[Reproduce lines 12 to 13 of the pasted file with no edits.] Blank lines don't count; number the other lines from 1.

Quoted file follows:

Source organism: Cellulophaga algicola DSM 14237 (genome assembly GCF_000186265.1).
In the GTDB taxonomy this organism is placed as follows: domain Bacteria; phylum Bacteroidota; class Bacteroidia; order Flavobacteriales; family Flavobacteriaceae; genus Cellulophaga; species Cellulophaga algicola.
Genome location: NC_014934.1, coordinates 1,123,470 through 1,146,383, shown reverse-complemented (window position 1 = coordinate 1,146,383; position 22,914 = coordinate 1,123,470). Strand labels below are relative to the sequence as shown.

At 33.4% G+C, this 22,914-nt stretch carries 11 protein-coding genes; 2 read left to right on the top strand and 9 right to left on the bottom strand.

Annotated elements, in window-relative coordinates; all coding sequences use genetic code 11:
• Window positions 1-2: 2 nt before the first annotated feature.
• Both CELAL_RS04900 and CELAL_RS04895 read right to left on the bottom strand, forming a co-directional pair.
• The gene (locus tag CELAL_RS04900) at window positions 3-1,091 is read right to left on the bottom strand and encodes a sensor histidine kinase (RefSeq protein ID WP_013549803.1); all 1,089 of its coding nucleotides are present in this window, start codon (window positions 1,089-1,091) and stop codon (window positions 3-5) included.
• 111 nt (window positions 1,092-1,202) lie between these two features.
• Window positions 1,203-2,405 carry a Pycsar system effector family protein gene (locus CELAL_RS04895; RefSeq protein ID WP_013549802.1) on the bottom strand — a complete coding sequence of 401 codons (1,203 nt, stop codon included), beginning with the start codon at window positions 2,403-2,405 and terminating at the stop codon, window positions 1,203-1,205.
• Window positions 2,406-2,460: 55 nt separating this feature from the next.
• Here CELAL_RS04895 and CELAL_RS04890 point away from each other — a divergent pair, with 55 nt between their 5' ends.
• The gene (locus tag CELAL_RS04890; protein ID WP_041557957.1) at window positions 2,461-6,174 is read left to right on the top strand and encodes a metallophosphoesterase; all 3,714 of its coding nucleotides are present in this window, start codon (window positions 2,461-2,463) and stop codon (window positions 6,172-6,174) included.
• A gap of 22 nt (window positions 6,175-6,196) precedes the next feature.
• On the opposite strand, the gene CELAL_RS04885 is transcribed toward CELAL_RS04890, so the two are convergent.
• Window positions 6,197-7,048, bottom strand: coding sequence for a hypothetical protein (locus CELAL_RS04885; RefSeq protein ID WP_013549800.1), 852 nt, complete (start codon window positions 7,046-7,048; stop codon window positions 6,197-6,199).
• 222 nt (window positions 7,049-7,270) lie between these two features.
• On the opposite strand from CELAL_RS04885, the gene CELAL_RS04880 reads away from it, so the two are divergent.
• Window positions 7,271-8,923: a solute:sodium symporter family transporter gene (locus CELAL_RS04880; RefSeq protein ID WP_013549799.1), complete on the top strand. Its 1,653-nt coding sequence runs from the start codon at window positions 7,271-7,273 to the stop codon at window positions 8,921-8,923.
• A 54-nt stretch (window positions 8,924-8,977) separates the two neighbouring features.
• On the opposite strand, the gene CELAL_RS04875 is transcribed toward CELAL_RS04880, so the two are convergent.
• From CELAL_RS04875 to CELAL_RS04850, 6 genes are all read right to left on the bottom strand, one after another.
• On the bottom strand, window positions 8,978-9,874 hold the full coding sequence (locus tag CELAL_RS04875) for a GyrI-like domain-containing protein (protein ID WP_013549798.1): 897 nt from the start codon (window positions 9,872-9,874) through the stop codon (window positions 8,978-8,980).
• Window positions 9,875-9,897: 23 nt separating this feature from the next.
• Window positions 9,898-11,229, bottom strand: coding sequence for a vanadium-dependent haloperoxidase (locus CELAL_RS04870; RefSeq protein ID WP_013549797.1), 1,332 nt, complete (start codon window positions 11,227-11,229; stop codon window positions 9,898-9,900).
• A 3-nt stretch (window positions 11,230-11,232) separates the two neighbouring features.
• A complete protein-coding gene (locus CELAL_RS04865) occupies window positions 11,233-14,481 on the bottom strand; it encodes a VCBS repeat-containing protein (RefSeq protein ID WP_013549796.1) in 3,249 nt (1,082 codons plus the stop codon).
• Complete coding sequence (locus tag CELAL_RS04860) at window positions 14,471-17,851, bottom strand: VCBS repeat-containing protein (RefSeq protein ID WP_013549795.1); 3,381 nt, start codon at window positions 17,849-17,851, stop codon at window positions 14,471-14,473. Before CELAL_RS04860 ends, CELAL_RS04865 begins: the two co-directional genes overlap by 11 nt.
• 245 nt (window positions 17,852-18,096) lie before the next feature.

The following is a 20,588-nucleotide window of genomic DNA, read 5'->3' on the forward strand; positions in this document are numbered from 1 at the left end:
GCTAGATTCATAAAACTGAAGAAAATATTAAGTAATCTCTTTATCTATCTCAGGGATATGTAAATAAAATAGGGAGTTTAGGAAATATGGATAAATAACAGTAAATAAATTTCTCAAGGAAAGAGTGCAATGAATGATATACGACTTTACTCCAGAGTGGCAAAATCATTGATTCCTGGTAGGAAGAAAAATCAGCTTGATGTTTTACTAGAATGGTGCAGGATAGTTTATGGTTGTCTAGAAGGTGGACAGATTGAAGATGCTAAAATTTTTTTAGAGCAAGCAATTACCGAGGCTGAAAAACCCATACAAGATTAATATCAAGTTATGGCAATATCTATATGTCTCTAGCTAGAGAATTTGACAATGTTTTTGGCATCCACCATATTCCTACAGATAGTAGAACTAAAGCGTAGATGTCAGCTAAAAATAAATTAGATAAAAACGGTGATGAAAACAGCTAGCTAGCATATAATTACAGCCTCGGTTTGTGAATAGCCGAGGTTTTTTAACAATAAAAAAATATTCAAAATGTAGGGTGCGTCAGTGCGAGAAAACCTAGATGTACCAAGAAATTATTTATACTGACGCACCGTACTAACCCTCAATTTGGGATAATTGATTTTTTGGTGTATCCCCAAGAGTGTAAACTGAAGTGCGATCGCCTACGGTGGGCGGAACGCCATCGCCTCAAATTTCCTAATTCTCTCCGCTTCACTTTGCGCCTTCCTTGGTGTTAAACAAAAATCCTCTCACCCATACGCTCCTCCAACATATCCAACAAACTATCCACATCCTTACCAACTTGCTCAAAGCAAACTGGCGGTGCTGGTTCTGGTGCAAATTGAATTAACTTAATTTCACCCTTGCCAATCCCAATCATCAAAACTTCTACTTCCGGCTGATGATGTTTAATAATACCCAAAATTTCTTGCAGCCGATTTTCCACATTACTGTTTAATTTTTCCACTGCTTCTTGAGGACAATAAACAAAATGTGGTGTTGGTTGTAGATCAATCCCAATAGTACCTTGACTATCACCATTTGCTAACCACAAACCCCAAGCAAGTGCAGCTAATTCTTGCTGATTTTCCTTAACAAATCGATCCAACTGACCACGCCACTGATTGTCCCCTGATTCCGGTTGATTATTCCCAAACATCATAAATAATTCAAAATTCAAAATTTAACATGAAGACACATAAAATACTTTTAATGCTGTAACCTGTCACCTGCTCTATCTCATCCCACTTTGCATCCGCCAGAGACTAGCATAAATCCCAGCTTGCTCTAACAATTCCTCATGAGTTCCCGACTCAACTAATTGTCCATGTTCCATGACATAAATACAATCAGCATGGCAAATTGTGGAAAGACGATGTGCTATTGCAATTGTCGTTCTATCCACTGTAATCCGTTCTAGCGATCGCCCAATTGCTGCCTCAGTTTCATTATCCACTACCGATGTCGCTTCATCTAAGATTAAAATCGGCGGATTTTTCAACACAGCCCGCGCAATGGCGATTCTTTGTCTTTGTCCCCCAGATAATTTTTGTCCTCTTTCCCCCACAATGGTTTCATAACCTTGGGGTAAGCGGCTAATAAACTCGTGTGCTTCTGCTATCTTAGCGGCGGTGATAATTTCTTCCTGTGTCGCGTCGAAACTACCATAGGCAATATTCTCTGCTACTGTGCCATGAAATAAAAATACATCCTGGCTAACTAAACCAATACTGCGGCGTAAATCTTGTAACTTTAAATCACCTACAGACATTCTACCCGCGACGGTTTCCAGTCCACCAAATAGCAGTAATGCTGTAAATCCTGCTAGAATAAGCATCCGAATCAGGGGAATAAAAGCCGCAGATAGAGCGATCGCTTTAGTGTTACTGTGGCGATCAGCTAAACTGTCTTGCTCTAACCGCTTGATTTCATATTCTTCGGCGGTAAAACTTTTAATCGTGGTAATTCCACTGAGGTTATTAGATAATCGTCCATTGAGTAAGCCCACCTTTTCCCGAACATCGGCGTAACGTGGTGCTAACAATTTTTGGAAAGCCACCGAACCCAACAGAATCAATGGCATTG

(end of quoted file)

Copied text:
• Here CELAL_RS04895 and CELAL_RS04890 point away from each other — a divergent pair, with 55 nt between their 5' ends.
• The gene (locus tag CELAL_RS04890; protein ID WP_041557957.1) at window positions 2,461-6,174 is read left to right on the top strand and encodes a metallophosphoesterase; all 3,714 of its coding nucleotides are present in this window, start codon (window positions 2,461-2,463) and stop codon (window positions 6,172-6,174) included.